The plant at Cardiff will also include an Environmental Learning Centre. G24i has joined with Techniquest (Science and Educational Museum), Cardiff City Council, Dr Michael Grätzel of EPFL, and Polar Explorer and climate change advocate Sir Robert Swan and his organization, 2041 along with others to develop the programme for the Centre. It will serve to educate students and the public about the dramatic effect of climate change on humanity and our environment, the environmental and economic and benefits of harnessing renewable energy such as solar, geothermal, wind and tidal applications, and how students and other members of the public can personally benefit by adopting a sustainable lifestyle.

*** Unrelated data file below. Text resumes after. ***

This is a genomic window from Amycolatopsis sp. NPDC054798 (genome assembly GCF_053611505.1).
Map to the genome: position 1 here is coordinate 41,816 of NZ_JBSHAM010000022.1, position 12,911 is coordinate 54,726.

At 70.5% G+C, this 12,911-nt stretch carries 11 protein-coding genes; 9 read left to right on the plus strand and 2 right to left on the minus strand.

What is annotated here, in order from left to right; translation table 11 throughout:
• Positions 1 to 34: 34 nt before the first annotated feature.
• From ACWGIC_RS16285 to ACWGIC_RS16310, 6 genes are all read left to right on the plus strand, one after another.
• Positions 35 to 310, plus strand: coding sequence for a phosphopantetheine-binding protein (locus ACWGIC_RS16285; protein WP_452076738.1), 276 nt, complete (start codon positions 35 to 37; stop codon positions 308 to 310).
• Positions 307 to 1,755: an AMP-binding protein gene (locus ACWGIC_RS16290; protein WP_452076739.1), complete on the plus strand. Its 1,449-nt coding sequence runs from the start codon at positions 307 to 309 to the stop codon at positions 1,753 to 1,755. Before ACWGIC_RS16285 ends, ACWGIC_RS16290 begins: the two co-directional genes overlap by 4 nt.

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Maximizing commercial benefit from patent protection of nanotech developments - and some interesting trends in nanotech patent activity